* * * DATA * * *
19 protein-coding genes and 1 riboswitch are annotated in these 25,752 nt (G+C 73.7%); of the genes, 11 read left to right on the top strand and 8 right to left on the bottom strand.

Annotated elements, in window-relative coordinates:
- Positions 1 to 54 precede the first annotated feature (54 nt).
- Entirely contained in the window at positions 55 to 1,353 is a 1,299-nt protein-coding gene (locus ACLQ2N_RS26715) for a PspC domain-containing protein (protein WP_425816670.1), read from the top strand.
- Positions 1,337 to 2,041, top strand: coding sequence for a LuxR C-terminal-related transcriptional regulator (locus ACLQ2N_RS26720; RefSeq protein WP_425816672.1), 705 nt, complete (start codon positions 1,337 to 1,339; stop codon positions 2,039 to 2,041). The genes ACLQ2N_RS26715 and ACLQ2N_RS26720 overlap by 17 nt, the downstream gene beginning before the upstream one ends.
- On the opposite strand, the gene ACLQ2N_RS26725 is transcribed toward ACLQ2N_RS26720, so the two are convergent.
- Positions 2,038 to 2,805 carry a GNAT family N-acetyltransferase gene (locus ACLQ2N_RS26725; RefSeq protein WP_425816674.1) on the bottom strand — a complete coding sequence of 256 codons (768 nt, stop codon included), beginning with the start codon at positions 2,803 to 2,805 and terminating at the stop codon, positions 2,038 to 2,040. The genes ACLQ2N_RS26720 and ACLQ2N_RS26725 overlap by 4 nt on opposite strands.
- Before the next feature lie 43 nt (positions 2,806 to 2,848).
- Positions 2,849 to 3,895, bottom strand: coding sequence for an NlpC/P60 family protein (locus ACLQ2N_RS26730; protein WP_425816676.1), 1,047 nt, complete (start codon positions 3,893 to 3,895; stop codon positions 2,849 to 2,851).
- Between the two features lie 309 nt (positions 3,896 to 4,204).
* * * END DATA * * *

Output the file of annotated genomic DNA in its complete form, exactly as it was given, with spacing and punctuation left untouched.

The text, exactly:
19 protein-coding genes and 1 riboswitch are annotated in these 25,752 nt (G+C 73.7%); of the genes, 11 read left to right on the top strand and 8 right to left on the bottom strand.

Annotated elements, in window-relative coordinates:
- Positions 1 to 54 precede the first annotated feature (54 nt).
- Entirely contained in the window at positions 55 to 1,353 is a 1,299-nt protein-coding gene (locus ACLQ2N_RS26715) for a PspC domain-containing protein (protein WP_425816670.1), read from the top strand.
- Positions 1,337 to 2,041, top strand: coding sequence for a LuxR C-terminal-related transcriptional regulator (locus ACLQ2N_RS26720; RefSeq protein WP_425816672.1), 705 nt, complete (start codon positions 1,337 to 1,339; stop codon positions 2,039 to 2,041). The genes ACLQ2N_RS26715 and ACLQ2N_RS26720 overlap by 17 nt, the downstream gene beginning before the upstream one ends.
- On the opposite strand, the gene ACLQ2N_RS26725 is transcribed toward ACLQ2N_RS26720, so the two are convergent.
- Positions 2,038 to 2,805 carry a GNAT family N-acetyltransferase gene (locus ACLQ2N_RS26725; RefSeq protein WP_425816674.1) on the bottom strand — a complete coding sequence of 256 codons (768 nt, stop codon included), beginning with the start codon at positions 2,803 to 2,805 and terminating at the stop codon, positions 2,038 to 2,040. The genes ACLQ2N_RS26720 and ACLQ2N_RS26725 overlap by 4 nt on opposite strands.
- Before the next feature lie 43 nt (positions 2,806 to 2,848).
- Positions 2,849 to 3,895, bottom strand: coding sequence for an NlpC/P60 family protein (locus ACLQ2N_RS26730; protein WP_425816676.1), 1,047 nt, complete (start codon positions 3,893 to 3,895; stop codon positions 2,849 to 2,851).
- Between the two features lie 309 nt (positions 3,896 to 4,204).